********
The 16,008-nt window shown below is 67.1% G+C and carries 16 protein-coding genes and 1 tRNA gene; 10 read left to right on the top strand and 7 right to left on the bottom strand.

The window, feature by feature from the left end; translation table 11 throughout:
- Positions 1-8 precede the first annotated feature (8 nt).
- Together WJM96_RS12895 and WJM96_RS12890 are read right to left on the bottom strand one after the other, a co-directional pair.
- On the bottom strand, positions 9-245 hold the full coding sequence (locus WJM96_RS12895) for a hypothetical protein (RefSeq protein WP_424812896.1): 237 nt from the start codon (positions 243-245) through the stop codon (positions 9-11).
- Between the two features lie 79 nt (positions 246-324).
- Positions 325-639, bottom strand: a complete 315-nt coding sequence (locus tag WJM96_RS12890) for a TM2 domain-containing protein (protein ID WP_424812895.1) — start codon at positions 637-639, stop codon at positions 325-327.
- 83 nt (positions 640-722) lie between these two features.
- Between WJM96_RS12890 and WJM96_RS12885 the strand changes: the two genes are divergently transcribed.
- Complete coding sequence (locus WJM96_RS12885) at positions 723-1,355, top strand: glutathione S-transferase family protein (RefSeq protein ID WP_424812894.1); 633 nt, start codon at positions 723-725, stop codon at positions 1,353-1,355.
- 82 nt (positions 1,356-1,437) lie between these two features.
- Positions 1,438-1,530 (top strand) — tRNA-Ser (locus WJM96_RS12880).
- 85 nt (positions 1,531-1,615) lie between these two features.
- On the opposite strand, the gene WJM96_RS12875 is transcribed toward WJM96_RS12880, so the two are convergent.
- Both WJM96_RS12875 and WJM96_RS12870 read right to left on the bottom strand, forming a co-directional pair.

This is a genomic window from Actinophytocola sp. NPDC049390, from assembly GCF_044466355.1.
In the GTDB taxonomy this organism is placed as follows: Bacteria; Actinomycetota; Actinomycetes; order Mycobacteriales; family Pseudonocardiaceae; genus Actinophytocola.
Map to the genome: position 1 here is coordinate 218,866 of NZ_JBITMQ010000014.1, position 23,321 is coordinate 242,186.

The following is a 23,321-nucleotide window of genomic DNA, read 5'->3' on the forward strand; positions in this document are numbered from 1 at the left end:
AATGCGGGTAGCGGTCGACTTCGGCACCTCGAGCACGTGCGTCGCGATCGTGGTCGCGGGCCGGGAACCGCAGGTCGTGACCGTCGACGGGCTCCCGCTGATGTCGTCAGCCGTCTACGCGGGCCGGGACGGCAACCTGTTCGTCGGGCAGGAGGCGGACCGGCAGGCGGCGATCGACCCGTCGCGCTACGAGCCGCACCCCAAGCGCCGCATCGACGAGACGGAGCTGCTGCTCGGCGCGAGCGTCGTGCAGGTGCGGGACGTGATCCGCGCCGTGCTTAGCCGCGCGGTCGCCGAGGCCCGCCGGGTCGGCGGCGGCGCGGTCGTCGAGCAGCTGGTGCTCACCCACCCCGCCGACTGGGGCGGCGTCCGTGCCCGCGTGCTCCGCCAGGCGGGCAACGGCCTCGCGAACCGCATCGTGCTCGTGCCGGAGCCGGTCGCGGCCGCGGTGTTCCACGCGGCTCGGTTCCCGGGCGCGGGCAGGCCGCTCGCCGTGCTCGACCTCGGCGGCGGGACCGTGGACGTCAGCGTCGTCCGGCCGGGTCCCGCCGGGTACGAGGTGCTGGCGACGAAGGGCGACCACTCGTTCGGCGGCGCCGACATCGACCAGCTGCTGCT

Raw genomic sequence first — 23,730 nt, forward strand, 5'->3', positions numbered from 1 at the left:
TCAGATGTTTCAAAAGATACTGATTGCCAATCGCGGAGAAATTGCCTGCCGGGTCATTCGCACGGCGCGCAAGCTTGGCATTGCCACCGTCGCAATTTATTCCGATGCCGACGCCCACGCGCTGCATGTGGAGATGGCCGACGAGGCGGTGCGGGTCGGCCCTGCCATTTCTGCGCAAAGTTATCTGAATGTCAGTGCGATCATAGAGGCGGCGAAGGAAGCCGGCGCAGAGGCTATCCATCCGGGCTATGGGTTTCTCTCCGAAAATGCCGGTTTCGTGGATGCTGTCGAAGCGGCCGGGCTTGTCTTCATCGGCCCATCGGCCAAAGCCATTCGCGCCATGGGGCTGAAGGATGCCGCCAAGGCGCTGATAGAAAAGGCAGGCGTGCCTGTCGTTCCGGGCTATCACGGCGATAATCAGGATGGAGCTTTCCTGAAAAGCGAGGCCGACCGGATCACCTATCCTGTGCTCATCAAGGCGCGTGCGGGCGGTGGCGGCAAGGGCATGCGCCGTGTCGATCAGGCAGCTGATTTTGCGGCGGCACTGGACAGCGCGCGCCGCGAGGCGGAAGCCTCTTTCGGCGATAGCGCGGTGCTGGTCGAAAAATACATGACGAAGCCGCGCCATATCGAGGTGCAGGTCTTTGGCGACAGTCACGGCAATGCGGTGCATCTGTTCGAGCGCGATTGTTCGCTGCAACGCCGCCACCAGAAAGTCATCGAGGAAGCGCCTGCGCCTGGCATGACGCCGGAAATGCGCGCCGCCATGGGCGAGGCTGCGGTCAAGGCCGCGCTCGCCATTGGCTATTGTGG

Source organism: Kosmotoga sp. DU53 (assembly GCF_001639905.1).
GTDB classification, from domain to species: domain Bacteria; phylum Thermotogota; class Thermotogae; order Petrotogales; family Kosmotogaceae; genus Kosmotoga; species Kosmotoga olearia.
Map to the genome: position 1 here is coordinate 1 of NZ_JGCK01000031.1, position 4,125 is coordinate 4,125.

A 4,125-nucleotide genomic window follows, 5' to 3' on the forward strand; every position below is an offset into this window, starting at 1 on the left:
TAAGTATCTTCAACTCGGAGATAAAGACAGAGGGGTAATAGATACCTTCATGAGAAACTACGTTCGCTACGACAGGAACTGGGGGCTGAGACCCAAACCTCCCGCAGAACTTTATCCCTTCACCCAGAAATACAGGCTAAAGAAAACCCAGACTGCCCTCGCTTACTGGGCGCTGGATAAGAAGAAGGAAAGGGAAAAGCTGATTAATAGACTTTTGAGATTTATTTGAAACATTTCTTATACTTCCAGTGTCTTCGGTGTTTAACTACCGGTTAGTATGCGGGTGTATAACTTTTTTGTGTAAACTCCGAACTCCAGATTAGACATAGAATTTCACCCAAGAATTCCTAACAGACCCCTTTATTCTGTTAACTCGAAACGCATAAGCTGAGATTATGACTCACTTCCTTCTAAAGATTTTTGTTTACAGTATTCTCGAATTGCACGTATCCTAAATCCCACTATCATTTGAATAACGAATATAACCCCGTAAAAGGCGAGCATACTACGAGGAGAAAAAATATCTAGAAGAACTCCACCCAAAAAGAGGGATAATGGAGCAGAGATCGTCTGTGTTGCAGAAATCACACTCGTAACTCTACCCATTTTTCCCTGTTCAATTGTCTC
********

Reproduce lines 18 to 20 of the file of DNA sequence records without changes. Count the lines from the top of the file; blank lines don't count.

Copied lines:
Map to the genome: position 1 here is coordinate 218,866 of NZ_JBITMQ010000014.1, position 23,321 is coordinate 242,186.

The following is a 23,321-nucleotide window of genomic DNA, read 5'->3' on the forward strand; positions in this document are numbered from 1 at the left end:
AATGCGGGTAGCGGTCGACTTCGGCACCTCGAGCACGTGCGTCGCGATCGTGGTCGCGGGCCGGGAACCGCAGGTCGTGACCGTCGACGGGCTCCCGCTGATGTCGTCAGCCGTCTACGCGGGCCGGGACGGCAACCTGTTCGTCGGGCAGGAGGCGGACCGGCAGGCGGCGATCGACCCGTCGCGCTACGAGCCGCACCCCAAGCGCCGCATCGACGAGACGGAGCTGCTGCTCGGCGCGAGCGTCGTGCAGGTGCGGGACGTGATCCGCGCCGTGCTTAGCCGCGCGGTCGCCGAGGCCCGCCGGGTCGGCGGCGGCGCGGTCGTCGAGCAGCTGGTGCTCACCCACCCCGCCGACTGGGGCGGCGTCCGTGCCCGCGTGCTCCGCCAGGCGGGCAACGGCCTCGCGAACCGCATCGTGCTCGTGCCGGAGCCGGTCGCGGCCGCGGTGTTCCACGCGGCTCGGTTCCCGGGCGCGGGCAGGCCGCTCGCCGTGCTCGACCTCGGCGGCGGGACCGTGGACGTCAGCGTCGTCCGGCCGGGTCCCGCCGGGTACGAGGTGCTGGCGACGAAGGGCGACCACTCGTTCGGCGGCGCCGACATCGACCAGCTGCTGCT